I'm starting to hear the difference more and more as I progress. Plus, always remember the first letter in a sentence is always capitalized.
Thank you soo much, I was thinking the pronunciation must be completely wrong. I kept on reading Lo
That's what I thought at first, also. But examine the following two letters. I l. That was the capital I and the lowercase l. The l has a little stick at the botom that juts out to the right, so that is how I remember it is an I.
They are requesting not to discuss 'mistakes here', but I can't be sure it's a mistake or I am misunderstanding the voice reading. I keep hearing "il" but the "correct" answer and/or words actually shown for the answer are always "Lo", so I keep making the mistake! Is anyone else having this confusion?
is it just me, but il and io sound the same in the recording which is making it kinda difficult for me.
just learn the gramma and you will distinguish il and io, follow il is a noun and follow io is a verb.
I wish they had the Italian tutorial from Spanish to Italian. I'm traslating Italian to Spanish so I can translate it in English. Italian makes so much more sense in the Spanish side of my brain. Some Italian words are very distinguashable in Spanish thus making it easier for me to learn than going from English to Italian. (I am bilingual in English and Spanish)
Not easy to hear the il, it seems to get swallowed up between the verb and noun. Slow it down and you pick it up. So, when does it become easy? (smile).
Does ragazzo not translate into guy, also? In Italy, my host brother would use ragazzi as 'guys.' Or is it incorrect english to say 'I am the guy'?
Ciao ragazzi ! =Hi guys (to your friends) it translates literally as Hello Boys! Un tipo = a guy /what's-his-name is a guy you don't know
Ragazzo is Boy...usually a young man, in his teens. or little more.. Bambino is child...up to 11 years old..*(more or less) Usually, in italy we use the term "ragazzo" if we are not young anymore and we talk with a younger guy, in a fiendly way we call him " ragazzo".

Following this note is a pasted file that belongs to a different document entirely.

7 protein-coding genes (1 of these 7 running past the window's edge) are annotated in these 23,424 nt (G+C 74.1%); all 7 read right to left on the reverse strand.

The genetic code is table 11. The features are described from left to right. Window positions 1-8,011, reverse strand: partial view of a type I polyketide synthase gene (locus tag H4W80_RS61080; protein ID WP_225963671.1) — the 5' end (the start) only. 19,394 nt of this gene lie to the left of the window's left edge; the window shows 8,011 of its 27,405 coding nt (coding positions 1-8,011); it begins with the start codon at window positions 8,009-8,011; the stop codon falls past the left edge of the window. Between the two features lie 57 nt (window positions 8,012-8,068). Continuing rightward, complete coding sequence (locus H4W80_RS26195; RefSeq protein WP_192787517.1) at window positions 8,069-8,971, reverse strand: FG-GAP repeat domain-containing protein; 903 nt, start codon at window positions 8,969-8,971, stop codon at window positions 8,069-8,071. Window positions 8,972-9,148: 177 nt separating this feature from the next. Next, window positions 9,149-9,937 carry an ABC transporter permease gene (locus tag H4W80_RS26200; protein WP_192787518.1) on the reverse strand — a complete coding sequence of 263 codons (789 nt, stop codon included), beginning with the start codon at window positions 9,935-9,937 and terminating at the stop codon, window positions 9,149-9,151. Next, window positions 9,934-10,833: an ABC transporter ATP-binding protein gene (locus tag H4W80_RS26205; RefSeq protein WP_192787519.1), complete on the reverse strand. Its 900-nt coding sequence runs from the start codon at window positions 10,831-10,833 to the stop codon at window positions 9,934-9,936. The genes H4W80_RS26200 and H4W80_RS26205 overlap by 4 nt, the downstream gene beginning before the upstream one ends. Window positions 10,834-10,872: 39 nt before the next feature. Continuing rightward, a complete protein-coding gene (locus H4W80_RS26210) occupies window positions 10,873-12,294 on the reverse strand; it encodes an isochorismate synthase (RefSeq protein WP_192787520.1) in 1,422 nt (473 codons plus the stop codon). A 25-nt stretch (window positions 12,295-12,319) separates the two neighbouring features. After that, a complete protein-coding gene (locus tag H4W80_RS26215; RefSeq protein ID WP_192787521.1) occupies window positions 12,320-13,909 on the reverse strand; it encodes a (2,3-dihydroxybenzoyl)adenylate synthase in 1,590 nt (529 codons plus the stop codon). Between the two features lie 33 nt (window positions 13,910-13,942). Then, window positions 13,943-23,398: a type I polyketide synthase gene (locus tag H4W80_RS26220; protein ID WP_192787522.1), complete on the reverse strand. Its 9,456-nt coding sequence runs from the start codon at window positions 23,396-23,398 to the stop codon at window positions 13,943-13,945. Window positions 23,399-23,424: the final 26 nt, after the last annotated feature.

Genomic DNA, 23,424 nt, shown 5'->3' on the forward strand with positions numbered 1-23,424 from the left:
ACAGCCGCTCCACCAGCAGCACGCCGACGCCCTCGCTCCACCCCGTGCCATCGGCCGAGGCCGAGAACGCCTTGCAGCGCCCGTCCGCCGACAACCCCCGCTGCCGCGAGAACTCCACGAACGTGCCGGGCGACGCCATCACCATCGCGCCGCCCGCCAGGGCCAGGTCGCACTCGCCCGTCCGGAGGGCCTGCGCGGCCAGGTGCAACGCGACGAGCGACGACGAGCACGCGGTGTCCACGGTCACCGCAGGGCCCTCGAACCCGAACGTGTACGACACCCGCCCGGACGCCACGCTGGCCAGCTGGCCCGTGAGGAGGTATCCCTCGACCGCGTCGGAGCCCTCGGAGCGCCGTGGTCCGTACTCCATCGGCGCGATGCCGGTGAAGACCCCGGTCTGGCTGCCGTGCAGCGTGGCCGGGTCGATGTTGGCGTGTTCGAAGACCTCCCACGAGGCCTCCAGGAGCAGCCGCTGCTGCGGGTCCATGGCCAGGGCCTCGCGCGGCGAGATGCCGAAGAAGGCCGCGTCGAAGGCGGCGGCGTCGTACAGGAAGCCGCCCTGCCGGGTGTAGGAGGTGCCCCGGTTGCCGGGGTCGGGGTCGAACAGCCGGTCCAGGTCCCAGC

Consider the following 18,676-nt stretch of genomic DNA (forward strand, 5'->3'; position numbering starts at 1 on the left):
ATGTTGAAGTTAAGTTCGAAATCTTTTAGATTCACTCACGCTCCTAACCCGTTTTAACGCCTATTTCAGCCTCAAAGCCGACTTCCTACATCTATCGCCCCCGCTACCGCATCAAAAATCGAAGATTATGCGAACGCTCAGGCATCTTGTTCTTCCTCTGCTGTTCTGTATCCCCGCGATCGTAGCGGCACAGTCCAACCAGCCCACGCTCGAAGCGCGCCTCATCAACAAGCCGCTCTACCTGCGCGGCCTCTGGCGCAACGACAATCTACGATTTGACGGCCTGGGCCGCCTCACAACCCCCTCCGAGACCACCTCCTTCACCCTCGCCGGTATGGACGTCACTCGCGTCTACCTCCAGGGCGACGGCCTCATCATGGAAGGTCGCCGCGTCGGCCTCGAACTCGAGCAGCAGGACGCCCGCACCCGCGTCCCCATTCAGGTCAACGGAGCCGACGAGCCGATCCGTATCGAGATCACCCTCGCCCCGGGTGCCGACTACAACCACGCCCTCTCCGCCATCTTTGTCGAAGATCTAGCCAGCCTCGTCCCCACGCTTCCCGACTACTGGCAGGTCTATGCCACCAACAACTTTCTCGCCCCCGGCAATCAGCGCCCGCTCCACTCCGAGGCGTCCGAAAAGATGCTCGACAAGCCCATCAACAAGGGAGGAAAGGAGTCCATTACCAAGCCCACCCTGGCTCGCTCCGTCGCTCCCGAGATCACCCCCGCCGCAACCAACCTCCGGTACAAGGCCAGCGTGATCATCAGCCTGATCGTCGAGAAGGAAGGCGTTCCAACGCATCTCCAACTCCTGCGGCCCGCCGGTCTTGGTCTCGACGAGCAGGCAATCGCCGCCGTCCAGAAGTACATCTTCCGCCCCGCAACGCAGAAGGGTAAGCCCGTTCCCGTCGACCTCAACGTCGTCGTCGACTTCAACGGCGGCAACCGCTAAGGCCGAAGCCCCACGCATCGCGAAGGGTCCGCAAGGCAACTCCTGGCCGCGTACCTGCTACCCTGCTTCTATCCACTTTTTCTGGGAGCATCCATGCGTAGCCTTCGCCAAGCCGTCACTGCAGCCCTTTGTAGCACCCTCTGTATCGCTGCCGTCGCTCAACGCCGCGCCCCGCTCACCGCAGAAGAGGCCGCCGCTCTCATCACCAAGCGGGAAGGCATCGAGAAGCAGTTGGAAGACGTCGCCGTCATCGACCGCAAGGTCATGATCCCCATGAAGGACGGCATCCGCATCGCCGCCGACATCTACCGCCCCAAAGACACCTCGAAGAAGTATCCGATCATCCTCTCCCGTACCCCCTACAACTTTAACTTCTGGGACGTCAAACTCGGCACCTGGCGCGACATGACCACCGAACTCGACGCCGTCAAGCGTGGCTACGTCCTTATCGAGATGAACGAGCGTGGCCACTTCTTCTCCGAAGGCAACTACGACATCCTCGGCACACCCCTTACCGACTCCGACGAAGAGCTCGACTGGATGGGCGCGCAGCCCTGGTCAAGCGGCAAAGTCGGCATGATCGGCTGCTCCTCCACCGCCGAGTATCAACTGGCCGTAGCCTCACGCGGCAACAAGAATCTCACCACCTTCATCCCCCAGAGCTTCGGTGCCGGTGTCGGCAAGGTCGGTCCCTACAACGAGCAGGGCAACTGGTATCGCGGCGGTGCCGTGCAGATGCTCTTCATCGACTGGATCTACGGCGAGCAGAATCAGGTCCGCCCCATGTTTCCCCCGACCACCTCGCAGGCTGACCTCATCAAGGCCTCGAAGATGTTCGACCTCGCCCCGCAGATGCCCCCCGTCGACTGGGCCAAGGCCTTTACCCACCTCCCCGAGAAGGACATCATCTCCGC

how do I remember or know where to use 'a' and 'the' ? il, la, l' are pretty confusing. Is there a way to remember? or just keep practicing?
Il is a definite "the" used before masculine nouns, la for feminine, and l' in front of a noun starting with a vowel. " a" is indefinite, so un is for masculine, una for feminine. I hope this is correct, as I am just learning too.
If sono means "I am" then why is lo also used? It is correct either way on here but I am just curious.
i think io is also used to imply the subject, not other pronouns (or someone else)
Why do the il and lo sound THE SAME!!!! Ilike Duolingo but they need to fix this.
Great program - sure appreciate the opportunity! I hope since it's only been one week that you've posted this"lo" vs "il" issue that they are currently working on it! I feel like a dummy who's also having hearing problems. I'm in a contest with my 8-year-old grandson to learn this language (test thru Skype coming up this Friday, lol)- I need all the confidence I can get, as well as true understanding.
I can't hear the difference between il and un. It just sounds the same in this voice.
speaker has a tendency to not clearly pronounce the a or the o on the end of ragazza. I realize that it is the way Italians speak, but for learning purposes, it should be clearer.
according to google translate, lo means the instead of I, which one is it? what does lo mean?
The highlighted word il led me to think it was the only word to translate, the new word.